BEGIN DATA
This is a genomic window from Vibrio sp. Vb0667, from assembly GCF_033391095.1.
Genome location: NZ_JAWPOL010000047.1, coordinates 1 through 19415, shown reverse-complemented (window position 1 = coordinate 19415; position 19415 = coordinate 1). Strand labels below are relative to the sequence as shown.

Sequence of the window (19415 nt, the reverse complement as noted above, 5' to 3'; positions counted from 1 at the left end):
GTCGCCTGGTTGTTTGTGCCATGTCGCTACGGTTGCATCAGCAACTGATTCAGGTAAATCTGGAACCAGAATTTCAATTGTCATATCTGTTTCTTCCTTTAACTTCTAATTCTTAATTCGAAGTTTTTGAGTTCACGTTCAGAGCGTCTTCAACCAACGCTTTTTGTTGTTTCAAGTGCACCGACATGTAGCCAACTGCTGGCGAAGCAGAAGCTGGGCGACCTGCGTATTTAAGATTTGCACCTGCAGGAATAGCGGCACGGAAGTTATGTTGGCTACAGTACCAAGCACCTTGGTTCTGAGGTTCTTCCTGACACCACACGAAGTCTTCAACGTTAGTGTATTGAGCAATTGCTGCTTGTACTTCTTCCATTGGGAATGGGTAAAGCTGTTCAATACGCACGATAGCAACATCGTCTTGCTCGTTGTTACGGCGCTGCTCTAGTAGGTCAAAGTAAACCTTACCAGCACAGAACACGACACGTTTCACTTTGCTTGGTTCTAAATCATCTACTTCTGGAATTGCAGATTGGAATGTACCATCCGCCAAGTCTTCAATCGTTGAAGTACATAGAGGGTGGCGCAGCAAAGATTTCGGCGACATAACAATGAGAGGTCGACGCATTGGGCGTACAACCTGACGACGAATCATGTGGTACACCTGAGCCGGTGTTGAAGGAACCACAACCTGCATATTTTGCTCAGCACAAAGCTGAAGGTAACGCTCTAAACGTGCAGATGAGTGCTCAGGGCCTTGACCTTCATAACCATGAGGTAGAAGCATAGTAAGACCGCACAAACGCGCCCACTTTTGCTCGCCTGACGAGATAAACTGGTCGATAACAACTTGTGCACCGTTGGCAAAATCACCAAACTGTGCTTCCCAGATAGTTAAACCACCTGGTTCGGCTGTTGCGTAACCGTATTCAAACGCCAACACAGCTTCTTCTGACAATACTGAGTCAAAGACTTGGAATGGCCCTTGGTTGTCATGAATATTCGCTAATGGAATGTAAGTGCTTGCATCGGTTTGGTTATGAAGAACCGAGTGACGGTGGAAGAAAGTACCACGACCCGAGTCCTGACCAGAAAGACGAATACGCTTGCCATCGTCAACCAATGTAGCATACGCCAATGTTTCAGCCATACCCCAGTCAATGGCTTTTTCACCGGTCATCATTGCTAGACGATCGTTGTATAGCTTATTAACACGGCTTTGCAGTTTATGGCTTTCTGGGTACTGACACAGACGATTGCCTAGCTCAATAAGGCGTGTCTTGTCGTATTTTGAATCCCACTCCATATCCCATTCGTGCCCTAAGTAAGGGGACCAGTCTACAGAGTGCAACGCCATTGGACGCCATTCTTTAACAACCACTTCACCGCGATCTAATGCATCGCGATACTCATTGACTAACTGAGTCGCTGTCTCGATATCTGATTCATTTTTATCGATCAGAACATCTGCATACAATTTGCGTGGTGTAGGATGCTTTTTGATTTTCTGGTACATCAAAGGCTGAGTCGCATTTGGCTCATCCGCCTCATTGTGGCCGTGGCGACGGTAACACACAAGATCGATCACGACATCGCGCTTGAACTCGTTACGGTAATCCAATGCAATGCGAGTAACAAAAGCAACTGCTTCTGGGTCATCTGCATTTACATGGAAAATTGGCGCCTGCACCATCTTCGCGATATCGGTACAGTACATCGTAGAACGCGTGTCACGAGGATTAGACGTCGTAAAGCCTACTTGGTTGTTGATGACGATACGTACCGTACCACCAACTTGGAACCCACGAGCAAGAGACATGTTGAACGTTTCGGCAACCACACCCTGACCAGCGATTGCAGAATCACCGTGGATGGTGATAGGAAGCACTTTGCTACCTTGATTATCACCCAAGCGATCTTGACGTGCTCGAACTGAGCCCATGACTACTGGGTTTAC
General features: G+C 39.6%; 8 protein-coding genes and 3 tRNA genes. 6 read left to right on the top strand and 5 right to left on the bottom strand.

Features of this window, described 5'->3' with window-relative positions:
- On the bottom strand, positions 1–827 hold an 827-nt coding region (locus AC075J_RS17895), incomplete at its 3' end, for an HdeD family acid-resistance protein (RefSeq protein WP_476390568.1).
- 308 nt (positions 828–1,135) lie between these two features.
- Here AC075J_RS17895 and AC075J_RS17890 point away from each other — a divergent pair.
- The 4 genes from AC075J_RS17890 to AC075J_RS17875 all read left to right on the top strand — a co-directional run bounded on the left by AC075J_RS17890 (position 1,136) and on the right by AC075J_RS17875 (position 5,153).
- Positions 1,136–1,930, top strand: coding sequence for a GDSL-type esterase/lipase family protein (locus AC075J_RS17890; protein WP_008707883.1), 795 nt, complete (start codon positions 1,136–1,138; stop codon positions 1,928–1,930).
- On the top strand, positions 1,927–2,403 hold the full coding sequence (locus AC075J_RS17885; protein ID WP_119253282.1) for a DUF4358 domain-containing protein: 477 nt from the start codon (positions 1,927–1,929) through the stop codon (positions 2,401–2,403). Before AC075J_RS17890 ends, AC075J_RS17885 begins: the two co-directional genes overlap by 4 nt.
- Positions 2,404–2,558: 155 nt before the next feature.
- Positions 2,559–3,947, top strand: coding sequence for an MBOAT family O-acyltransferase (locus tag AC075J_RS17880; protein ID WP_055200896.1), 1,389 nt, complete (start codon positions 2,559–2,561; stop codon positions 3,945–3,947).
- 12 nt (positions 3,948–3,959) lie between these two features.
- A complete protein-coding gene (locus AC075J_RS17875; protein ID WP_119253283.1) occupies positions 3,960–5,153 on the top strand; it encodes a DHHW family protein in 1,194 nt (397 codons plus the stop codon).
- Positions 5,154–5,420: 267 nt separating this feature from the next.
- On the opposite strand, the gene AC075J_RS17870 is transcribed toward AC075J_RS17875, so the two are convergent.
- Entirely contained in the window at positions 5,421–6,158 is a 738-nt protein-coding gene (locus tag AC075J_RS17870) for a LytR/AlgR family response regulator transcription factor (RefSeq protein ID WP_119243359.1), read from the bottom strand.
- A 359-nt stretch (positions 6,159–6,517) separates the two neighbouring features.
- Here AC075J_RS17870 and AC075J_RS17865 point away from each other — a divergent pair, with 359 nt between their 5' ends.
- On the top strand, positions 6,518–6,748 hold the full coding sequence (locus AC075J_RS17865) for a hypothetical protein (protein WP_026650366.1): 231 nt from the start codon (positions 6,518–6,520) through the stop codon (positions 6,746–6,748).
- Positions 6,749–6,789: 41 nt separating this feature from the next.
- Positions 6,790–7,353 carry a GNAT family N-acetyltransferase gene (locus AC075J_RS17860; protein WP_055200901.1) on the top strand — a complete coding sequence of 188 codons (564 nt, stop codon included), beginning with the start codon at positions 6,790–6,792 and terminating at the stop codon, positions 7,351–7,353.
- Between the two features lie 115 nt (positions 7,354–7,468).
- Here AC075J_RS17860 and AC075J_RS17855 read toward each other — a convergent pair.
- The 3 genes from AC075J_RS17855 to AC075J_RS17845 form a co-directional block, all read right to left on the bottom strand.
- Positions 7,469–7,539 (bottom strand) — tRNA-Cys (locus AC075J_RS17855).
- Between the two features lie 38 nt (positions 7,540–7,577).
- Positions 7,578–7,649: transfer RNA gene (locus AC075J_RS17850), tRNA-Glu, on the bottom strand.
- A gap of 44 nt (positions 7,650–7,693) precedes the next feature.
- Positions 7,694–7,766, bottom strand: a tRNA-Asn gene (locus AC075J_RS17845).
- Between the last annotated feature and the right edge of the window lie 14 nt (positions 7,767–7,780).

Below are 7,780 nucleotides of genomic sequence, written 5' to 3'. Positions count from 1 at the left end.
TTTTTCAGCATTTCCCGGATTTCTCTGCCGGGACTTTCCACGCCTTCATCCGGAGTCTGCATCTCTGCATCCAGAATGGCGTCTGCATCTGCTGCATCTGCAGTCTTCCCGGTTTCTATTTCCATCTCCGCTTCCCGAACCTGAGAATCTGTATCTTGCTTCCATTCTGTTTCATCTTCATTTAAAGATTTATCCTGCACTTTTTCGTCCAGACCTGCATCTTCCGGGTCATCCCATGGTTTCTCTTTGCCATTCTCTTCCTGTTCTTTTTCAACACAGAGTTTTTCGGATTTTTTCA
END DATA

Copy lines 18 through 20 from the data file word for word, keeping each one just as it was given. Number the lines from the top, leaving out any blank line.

- On the opposite strand, the gene AC075J_RS17870 is transcribed toward AC075J_RS17875, so the two are convergent.
- Entirely contained in the window at positions 5,421–6,158 is a 738-nt protein-coding gene (locus tag AC075J_RS17870) for a LytR/AlgR family response regulator transcription factor (RefSeq protein ID WP_119243359.1), read from the bottom strand.
- A 359-nt stretch (positions 6,159–6,517) separates the two neighbouring features.